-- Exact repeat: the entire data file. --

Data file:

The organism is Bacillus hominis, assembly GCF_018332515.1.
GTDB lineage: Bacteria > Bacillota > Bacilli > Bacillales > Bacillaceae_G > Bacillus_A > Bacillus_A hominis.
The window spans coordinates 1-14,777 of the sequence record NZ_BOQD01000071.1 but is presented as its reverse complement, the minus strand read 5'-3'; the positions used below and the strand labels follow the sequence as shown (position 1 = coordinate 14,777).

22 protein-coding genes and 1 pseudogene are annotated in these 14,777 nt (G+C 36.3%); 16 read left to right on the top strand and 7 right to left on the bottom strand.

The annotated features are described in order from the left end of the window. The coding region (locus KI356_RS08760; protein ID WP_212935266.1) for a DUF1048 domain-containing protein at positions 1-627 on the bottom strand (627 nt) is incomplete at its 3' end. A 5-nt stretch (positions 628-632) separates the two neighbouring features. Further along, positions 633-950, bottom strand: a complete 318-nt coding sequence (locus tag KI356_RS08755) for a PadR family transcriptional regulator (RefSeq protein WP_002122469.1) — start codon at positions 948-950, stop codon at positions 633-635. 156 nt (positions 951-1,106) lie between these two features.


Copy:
The organism is Bacillus hominis, assembly GCF_018332515.1.
GTDB lineage: Bacteria > Bacillota > Bacilli > Bacillales > Bacillaceae_G > Bacillus_A > Bacillus_A hominis.
The window spans coordinates 1-14,777 of the sequence record NZ_BOQD01000071.1 but is presented as its reverse complement, the minus strand read 5'-3'; the positions used below and the strand labels follow the sequence as shown (position 1 = coordinate 14,777).

22 protein-coding genes and 1 pseudogene are annotated in these 14,777 nt (G+C 36.3%); 16 read left to right on the top strand and 7 right to left on the bottom strand.

The annotated features are described in order from the left end of the window. The coding region (locus KI356_RS08760; protein ID WP_212935266.1) for a DUF1048 domain-containing protein at positions 1-627 on the bottom strand (627 nt) is incomplete at its 3' end. A 5-nt stretch (positions 628-632) separates the two neighbouring features. Further along, positions 633-950, bottom strand: a complete 318-nt coding sequence (locus tag KI356_RS08755) for a PadR family transcriptional regulator (RefSeq protein WP_002122469.1) — start codon at positions 948-950, stop codon at positions 633-635. 156 nt (positions 951-1,106) lie between these two features.